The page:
I got Dusty when I was living in Maine, he belonged to the daycare next door and he was too aggressive with the kids, so somehow he ended up mine. I had five kids, from less than a year old to around 10 and he never gave any of them a problem, he was, in sort, a good dog. Time goes by, like it always does, and six years later, in Iowa, after I finished building my first house, Dusty grew sick and I didn't know what to do. Fortunately my father and mother were passing through Iowa and stopped to visit and my father talked some sense into me; the dog was dying, starving really and I needed to do something. We went to the vet, I held him as he was 'put down', it sucked. He died.
A year later, I bought a new black lab, a puppy this time, and Duncan was also extremely mellow and 'good', his main bad habit was stealing food. Either from little kids or off of the kitchen counters (he once got a whole family sized pizza, and wolfed most of it down before I arrived on scene less than a minute later), other than that he suited me well. I taught him many tricks and he continued to amaze me with what he could do. Duncan started getting sick late last year and finally after the New Year, I brought him to the vet, thinking he wasn't in too bad of shape. I was wrong of course, there was fluid backed up in his bowels, which is why he couldn't eat, which was caused by fluid building up in his heart. The vet could manually drain the fluid from his heart, which would allow it to function better and should clear off the fluid in his gut, but it was only a temporary solution and would probably have to be repeated every 3-5 days, for the rest of what would probably be another 3-6 weeks of life before his heart gave out. Shit. I had him put down, as opposed to leaving him slowly starve to death and then perish of a heart attack. He died.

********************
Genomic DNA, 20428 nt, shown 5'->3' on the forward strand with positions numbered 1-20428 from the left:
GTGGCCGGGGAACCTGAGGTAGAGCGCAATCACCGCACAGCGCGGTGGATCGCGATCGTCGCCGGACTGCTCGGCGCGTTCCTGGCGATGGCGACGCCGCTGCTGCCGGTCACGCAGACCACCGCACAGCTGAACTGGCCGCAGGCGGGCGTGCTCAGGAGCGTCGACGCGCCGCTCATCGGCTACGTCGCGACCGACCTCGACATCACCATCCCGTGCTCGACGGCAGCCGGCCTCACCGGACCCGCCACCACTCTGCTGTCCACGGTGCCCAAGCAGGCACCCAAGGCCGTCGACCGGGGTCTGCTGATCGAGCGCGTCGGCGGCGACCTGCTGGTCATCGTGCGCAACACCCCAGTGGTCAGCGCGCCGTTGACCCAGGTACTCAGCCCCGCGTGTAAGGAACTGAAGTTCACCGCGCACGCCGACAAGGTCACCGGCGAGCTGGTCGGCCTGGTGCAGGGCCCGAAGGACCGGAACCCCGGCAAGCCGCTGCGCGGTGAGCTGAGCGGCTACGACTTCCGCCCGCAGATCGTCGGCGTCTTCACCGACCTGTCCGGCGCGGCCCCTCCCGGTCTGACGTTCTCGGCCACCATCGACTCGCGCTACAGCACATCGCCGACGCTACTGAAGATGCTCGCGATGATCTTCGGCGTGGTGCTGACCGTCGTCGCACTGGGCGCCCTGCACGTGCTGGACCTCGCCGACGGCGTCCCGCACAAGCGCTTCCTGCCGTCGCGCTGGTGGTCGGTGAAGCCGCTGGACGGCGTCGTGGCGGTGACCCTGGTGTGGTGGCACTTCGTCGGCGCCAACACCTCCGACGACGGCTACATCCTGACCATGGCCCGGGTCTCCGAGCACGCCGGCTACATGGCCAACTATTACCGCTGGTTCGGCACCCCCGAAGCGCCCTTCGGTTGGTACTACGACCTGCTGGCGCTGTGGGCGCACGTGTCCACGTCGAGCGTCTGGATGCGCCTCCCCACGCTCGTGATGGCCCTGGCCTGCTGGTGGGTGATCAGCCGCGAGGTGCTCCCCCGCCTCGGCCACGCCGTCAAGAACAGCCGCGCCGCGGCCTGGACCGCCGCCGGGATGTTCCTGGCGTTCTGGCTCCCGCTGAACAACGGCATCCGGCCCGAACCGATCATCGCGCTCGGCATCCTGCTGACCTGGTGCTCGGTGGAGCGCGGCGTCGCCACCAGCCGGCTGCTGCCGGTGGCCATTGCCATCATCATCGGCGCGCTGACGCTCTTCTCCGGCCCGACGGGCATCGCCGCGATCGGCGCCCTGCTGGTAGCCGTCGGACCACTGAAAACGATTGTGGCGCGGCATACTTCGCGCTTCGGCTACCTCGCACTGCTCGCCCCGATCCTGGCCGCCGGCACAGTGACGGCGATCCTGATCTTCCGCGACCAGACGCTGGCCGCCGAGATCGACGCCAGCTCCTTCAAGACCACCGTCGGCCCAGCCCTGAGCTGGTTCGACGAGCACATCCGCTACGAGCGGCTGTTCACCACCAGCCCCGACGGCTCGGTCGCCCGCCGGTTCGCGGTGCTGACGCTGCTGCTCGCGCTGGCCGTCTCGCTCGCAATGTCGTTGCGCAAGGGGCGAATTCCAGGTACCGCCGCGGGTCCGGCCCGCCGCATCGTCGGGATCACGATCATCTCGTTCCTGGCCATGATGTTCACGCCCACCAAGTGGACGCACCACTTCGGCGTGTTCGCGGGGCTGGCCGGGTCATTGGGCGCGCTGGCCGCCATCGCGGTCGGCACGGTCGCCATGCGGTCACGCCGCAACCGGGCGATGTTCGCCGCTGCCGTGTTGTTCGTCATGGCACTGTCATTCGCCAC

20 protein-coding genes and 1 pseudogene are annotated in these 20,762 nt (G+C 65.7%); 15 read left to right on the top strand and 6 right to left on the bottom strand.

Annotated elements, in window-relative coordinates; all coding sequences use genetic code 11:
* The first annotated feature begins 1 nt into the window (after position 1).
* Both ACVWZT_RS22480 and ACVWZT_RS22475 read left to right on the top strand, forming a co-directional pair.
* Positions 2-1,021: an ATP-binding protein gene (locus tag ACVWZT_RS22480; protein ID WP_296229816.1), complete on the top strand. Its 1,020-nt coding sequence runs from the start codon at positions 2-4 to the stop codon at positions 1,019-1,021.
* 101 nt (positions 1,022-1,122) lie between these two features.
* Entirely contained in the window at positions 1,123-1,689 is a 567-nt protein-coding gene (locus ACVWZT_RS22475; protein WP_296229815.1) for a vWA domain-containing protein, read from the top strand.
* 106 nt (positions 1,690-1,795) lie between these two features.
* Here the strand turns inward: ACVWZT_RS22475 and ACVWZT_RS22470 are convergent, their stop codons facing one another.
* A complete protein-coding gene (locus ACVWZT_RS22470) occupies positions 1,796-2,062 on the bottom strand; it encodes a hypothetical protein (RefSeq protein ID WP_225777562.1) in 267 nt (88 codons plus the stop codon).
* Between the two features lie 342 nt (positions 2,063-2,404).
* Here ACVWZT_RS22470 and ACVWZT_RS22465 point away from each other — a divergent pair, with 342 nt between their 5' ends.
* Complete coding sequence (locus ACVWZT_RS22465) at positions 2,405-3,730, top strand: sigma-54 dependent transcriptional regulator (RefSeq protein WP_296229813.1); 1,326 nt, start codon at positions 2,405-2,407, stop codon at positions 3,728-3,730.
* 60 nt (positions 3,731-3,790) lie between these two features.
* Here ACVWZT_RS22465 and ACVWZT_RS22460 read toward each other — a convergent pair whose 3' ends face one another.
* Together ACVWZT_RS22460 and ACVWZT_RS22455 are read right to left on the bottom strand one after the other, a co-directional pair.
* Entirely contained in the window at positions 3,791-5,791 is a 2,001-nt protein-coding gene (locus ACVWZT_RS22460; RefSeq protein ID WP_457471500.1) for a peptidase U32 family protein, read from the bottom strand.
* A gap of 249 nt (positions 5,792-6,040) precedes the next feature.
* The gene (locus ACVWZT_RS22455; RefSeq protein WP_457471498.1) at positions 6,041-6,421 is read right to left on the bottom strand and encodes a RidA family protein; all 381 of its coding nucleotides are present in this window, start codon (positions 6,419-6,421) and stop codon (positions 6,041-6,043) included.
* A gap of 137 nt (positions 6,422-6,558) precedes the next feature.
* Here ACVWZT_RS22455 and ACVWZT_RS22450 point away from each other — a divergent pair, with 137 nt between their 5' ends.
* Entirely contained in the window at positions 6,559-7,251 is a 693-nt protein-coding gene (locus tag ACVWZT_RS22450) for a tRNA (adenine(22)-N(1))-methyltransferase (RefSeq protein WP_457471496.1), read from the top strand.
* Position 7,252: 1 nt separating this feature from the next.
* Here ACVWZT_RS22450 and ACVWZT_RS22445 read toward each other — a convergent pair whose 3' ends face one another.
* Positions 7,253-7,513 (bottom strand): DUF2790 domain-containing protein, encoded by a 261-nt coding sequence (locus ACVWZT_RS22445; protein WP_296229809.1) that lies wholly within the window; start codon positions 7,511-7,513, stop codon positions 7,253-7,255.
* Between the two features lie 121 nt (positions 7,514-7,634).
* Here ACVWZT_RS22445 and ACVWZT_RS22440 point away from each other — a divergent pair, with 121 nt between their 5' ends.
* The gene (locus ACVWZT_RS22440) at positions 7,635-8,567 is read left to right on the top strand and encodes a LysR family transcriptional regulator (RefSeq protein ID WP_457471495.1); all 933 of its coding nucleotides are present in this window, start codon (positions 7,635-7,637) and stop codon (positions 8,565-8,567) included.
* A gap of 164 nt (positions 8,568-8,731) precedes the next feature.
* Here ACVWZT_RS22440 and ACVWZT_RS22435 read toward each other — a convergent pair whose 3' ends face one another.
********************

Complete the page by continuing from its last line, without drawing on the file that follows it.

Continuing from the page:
My dogs were not humans, don't get me wrong, I am not romanticizing them to that level, however they still carry a lot of emotional weight and have always given me that certain *something* that is indescribable. I love dogs, always have, undoubtedly always will. My first dog, though, Mini, is always still alive. Always out there, always waiting. It is almost unfair to the other two, really, she gets to live on because I was a thousand miles away when she perished. The others I gently held as they passed and were undoubtedly gone. Now who is romanticizing things? <sigh> It was tough, I can't imagine anyone who has a dog not being affected by losing them. In a year, maybe, I'll start looking for a new companion to journey with me for another 10 to 15 years, until then I will just think of the dogs that were.
This weekend is Gamicon FE, off in Cedar Rapids, some light gaming and, as a change, I am not selling any of my old crap at the auction this year. It should free up time for me to actually game and though I may sit in on the auction, I am really not looking for anything. No doubt I will come back with 6 or 8 new things to read that I can add to the hoard of gaming stuff I already have and don't use. :-)